miRNA takes the center stage of neuropathic pain

A recent publication in Science has touched on the importance of miRNA in regulating major processes in our neuronal system. This paper published by Ernfors group from the Karolinska Institute in Sweden has identified miRNA-183 (miR-183) as an important regulator of neuropathic pain. I found it quite interesting as it highlights the essential, and novel role of miRNA in how we sense pain.

The way how we sense pain can vary depending on our genetic makeup, and during neuropathic pain, mechanical allodynia involves “hypersensitivity of nociceptive neurons and recruitment of touch-activated low-threshold mechanoreceptive LTMR neurons into the nociceptive network”.

Previous research had identified the miRNA-183 cluster is important in regulating pain – over-expression reverse chronic pains, while downregulation causes pain. Emfors group in this paper identified the location of transduction and where miRNA acts on during neuropathy.

In a conditional knockout of miRNA-183 deficient in all neurons, the group found that mice are more susceptible to mechanical pain. This pain is reversible by a marketed drug, called gabapentin (also known as Neurontin), that is commonly used to treat epilepsy, neuropathic pain and hot flashes.

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The group then started to tease out the targets of miR-183 cluster. They identified 18 up-regulated and 15 down-regulated genes, when comparing dorsal root ganglia from conditional KO and control mice in RNAseq. mRNA of Cacna2d1 and -2d2 of pain sensitivity by regulating calcium channel are of interest, as they were both increased in the KO mice. They hypothesized that the dysregulation (deletion) of miR183 cluster leads to increase of 2d1 and 2d2, and that lead to neuropathy (in this case, hypersensitivity to mechanical stimuli)

SNI-induced dystonia was found to correlate with higher response to mechanical stimuli when they delete miR-183 cluster specifically in the LTMR neurons, which can be reversed by Gabapentin. This state was also associated with an increased expression of 2d1 and 2d2. This means that these LTMR neurons could produce pain during neuropathy that can be reversed by gabapentin.

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I guess the big question is how this could be translated into attenuating neuropathic pain in humans. The perception of pain is greatly influenced by our genetic makeup. Identification of specific SNPs in miR-183 cluster that are associated with pain-related disease could be of interest. Using miR-183 to target Cd1 and Cd2 and its targeted genes could be also used as a therapy, however it is unclear how we can specifically target miR-183 on the neurons that matter.

miRNA-based technology and therapeutics still seems to be relatively early. There definitely seems to be great disruptive potential as a potential therapy. But there is certainly concerns regarding understanding its targets and delivery mechanism. Here are the clinical trials ongoing with miRNA:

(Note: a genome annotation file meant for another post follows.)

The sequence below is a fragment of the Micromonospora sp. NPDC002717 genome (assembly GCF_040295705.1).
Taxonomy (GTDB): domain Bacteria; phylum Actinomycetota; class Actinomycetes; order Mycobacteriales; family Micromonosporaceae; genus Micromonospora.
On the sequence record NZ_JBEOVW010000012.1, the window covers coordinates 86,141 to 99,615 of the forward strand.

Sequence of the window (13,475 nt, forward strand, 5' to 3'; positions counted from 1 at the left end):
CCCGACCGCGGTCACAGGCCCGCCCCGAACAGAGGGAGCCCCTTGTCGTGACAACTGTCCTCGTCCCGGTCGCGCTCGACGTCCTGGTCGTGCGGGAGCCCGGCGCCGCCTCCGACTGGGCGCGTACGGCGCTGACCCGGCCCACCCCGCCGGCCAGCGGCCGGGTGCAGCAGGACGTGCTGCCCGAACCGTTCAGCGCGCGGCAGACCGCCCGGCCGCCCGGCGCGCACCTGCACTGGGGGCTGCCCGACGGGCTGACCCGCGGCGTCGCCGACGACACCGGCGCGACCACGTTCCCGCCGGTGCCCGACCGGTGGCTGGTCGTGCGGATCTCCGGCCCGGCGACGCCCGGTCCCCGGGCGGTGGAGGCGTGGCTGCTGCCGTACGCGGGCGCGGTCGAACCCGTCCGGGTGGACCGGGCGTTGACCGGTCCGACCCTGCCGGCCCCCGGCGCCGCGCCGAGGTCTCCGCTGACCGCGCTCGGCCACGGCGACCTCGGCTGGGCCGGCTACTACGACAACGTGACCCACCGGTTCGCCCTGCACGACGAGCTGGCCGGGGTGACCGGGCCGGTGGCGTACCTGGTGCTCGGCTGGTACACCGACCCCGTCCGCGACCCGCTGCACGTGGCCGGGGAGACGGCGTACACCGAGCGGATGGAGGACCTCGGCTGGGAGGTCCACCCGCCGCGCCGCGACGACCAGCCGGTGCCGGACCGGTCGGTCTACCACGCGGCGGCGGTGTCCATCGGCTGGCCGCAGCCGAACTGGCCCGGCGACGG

Can our microbiome tells us much about ourselves?

Academic institutions, including University of Colorado and the University of Chicago, have already started focusing on microbiome research. It is very interesting to me when you come to realize that each human being is essentially a walking Petri dish. There is more bacteria in your body than the cells you have. Think about that – think about how much bacteria in your gut may possibly control your metabolism, your thoughts, or maybe even your life.

Microbiome startups, like ClostraBio, at the University of Chicago, spearheaded by immunologists and biomedical engineer, are looking into altering microbiome to cure food allergy. This is not it – microbiome may even have a bigger role than food allergy. I just came back from the second last day of ASCO – American Society of Clinical Oncology 2017. Microbiome diversity apparently is been linked to how well you will respond to immune therapy (PD-1 therapy, like Keytruda or Opdivo. Researchers found that responders to the therapy have different microbiome make-up than those who don’t respond. 

The story gets even more interesting. When they transplanted fecal matter (microbiome) from responders or non responders to germ free mice, they found that mice respond differently when they are xenografted with tumor cells.

They are now exploring the application of fecal transplantation and the use of probiotic in cancer treatment. 

Anyway, be aware of the power of these micro organisms in your gut!

MATTER/ CHIentist Workshop on 3/7 Recruiting Now!

In partnership with MATTER, we will be hosting a workshop for the annual Midwest University Healthcare Technology Showcase (MUHTS). MUHTS is a technology showcase of academic innovations for pharmaceutical and medical device companies.

The workshop will be held on March 7 from 3- 7 pm. It will feature an introduction to MATTER and MUHTS by Dr. Maryam Saleh (VP of Programs at MATTER); a crash course on how to build an effective technology summaries for executives, a collaborative work session of MBAs and PhDs to work on summaries received from universities across the US, and followed by a networking event.

Join us at the workshop to be a part of the exciting process in academic ventures!

To sign up: Please visit:https://goo.gl/forms/O3M8sISWlsdCdnWJ3